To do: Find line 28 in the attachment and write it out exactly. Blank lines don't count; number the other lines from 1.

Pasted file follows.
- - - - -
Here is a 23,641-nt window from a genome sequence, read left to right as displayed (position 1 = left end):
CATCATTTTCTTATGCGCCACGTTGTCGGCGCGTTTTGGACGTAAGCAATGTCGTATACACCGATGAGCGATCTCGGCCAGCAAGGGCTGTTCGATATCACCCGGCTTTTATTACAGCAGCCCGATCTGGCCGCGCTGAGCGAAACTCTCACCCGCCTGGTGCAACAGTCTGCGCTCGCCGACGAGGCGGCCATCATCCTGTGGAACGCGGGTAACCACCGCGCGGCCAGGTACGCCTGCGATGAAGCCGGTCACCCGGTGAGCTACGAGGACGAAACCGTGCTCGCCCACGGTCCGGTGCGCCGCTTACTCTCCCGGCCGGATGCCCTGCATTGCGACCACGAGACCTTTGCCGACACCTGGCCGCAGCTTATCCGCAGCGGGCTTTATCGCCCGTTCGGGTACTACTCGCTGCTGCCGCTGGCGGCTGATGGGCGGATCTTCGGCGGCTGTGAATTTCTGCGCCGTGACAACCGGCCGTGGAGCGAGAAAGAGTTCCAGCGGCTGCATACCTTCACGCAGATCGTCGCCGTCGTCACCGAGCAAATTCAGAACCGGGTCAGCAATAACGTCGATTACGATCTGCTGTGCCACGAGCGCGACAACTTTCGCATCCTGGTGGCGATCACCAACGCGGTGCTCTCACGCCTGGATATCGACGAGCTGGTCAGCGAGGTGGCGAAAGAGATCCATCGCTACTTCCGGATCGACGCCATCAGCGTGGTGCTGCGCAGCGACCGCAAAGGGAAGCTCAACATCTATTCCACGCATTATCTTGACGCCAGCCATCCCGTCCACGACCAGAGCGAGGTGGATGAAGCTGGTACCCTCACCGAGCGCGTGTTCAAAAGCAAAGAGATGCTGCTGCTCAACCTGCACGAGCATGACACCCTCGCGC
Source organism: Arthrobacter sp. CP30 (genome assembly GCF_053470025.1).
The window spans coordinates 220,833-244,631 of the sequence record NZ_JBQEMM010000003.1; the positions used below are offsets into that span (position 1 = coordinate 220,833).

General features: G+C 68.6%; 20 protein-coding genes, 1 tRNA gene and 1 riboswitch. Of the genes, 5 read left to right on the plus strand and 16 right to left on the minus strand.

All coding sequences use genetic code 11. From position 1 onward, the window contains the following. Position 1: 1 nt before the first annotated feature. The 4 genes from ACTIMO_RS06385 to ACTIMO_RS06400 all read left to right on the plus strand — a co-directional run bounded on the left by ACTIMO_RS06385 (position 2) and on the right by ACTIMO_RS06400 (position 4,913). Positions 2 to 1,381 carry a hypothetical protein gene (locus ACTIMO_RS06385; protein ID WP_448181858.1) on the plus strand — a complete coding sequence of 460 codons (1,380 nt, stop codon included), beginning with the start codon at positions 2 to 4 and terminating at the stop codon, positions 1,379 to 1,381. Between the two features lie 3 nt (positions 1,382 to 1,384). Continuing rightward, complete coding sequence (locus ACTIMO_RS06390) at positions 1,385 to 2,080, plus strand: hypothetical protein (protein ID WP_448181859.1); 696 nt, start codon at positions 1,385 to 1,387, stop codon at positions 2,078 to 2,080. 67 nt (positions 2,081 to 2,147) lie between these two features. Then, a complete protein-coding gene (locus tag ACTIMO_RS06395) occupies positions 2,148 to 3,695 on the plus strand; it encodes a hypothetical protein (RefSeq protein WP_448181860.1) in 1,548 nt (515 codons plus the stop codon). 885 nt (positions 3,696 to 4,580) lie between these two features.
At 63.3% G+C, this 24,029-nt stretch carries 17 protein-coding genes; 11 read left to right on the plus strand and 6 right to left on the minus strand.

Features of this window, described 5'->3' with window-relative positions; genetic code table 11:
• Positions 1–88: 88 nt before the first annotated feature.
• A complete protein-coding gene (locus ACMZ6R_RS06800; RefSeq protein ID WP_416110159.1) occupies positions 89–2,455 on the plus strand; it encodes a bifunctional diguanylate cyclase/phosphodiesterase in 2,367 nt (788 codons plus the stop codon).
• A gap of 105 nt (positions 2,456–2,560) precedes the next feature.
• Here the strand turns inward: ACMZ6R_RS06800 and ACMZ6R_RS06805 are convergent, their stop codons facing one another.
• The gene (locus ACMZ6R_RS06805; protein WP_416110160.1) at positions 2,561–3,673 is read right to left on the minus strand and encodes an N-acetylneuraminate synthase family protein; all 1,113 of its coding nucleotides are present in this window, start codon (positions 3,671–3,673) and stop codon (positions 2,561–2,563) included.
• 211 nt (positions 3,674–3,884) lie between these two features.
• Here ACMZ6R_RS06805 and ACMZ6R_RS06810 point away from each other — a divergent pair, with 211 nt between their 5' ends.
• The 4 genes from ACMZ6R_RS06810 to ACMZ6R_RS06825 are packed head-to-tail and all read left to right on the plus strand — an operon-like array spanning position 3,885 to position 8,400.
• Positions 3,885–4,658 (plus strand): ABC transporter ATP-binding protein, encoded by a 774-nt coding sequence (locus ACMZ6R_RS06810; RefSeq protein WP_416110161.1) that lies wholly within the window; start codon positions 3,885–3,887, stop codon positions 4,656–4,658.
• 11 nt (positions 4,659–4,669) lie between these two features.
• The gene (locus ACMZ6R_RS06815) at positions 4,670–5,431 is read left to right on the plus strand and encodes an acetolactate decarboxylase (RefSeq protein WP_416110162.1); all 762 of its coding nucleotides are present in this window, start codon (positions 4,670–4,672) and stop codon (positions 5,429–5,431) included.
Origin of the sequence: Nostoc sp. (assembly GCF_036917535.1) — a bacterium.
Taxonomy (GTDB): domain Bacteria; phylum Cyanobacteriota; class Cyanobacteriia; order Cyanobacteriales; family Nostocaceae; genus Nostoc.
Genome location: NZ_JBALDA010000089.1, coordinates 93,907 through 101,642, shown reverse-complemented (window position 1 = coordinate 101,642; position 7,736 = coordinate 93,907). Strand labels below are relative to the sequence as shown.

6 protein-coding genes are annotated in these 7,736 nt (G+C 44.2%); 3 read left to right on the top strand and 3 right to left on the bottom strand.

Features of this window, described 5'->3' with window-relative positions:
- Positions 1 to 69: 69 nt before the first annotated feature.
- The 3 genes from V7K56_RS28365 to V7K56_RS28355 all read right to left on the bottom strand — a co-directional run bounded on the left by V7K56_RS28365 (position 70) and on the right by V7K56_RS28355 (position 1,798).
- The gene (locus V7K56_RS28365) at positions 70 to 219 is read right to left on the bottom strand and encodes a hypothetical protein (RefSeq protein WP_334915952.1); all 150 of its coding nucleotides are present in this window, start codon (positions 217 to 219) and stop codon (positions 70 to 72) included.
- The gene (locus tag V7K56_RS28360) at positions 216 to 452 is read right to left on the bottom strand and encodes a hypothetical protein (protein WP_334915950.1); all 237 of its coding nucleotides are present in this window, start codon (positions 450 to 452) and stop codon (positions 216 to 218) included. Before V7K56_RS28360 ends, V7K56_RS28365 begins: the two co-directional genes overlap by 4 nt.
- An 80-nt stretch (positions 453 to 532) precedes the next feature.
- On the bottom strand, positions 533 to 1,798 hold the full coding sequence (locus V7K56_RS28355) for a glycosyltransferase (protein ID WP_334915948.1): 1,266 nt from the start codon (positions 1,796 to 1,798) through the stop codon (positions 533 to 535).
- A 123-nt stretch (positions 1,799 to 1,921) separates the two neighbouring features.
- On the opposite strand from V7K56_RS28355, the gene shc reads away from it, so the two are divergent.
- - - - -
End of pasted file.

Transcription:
- The gene (locus tag V7K56_RS28360) at positions 216 to 452 is read right to left on the bottom strand and encodes a hypothetical protein (protein WP_334915950.1); all 237 of its coding nucleotides are present in this window, start codon (positions 450 to 452) and stop codon (positions 216 to 218) included. Before V7K56_RS28360 ends, V7K56_RS28365 begins: the two co-directional genes overlap by 4 nt.